A while ago, I wrote about the green silk dress from the movie Atonement and how it was created. Well, Gemma commented here and on my personal blog that her wedding dress was inspired by that movie costume and that she had pictures. So, of course I emailed her to send those pictures to me. After I saw them I knew I wanted to ask her some questions on why that dress and how. Here are some gorgeous pictures of her completed dress and please enjoy the rest of her answers on my blog.

I’m Gemma McCrory from Belfast, Northern Ireland but now living in London, England. Any spare time that I have I love to shop! Depending on my mood I either like trawling through vintage shops and warehouses or searching on the high street for vintage styled pieces. I am not very good with my hands so am a bit hopeless at actually making my own, but what I am good at is finding vintage patterns and emailing them to my sister-in-law in Belfast to make for me. It was Marie, my sister-in-law and 1940s fanatic, who actually alerted me to Lsaspacey’s post about my wedding dress.

Were you influenced by the movie Atonement in choosing your dress or was it a coincidence?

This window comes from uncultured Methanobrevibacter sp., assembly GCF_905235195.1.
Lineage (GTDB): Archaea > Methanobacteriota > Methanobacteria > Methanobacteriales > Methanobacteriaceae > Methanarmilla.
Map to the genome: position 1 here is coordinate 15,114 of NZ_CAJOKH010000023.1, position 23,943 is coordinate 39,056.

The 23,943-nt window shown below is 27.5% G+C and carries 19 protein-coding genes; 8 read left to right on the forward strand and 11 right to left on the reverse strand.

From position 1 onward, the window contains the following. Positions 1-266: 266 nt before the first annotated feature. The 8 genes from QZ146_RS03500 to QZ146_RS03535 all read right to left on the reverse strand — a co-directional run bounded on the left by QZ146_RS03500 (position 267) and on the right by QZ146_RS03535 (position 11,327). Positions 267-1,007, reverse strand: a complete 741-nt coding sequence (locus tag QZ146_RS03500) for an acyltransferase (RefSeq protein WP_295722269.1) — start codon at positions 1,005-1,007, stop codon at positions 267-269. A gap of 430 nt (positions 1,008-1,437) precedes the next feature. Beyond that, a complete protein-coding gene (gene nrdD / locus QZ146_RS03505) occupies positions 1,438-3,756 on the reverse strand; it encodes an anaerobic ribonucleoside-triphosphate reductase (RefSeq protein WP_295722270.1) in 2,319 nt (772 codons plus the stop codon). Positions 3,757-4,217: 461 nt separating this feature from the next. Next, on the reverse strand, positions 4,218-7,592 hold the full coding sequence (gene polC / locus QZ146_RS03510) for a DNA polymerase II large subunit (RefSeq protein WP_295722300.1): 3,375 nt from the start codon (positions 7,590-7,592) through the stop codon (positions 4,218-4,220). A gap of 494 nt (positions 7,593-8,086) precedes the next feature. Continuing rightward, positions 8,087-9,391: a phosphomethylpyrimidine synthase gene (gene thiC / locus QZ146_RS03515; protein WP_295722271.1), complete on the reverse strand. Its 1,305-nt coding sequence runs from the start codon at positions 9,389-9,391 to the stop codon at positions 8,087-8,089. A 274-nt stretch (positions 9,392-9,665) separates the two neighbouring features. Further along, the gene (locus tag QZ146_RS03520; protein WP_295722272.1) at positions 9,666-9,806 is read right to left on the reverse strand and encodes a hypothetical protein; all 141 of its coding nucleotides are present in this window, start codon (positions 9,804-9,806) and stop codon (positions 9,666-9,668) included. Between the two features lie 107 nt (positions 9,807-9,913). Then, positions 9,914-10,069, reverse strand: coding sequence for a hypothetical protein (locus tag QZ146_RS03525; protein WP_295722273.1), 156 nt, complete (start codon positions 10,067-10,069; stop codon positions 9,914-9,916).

I watched Atonement and hated the movie but instantly fell in love with the dress, when my husband proposed I knew that I had to get that dress made. Being 6 feet tall I knew that any ‘off-the-peg’ dresses just would not do. Also being a lover of 1920s/30s clothing, the dress ticked all the boxes!

How did you find your dressmaker or did a family member/friend make it for you?
My dress maker was the wonderful Lucia Silver based in London. Believe it or not I just googled “1920 wedding dress maker” and up she popped! She has an amazing studio in Notting Hill which is dripping with vintage gowns, clothing and jewellery, as soon as I walked in I knew that she was the one for me. There was a hand made flapper dress hanging in every panel in the bay windows- stunning! When I arrived Lucia was just as excited as me when she saw the pictures I had brought with me as she was just about to start designing a dress similar- so I guess I was the guinea pig. She now uses the dress (a.k.a the goddess dress) on the main page of her web site, The State of Grace.

Did they use that same Vogue pattern to make it or did they copy the dress from pictures? How many tries (muslins) were made before the final dress?
No, they made the dress from a block which they drew my measurements on. From this they were able to make one toile then finito! Experts!

What fabric is your dress made out of? It moved so beautifully in the wind.
It is made from pearl crepe-back silk satin bought from Morocco.

Did you buy or make the fascinator/headdress?
The hatlette was also made by the same team it is made from the same fabric as the dress with hand stitched silver seams. The feathers and veil were also hand attached. Lucia also made some vintage single drop rhinestone and pearl earrings which she gave me as a gift.

The happy couple!

Join me in wishing the McCrorys the best in their life together and thank you, Gemma for sharing your story!

Images: property of Gemma McCrory, Focus Features Films, State of Grace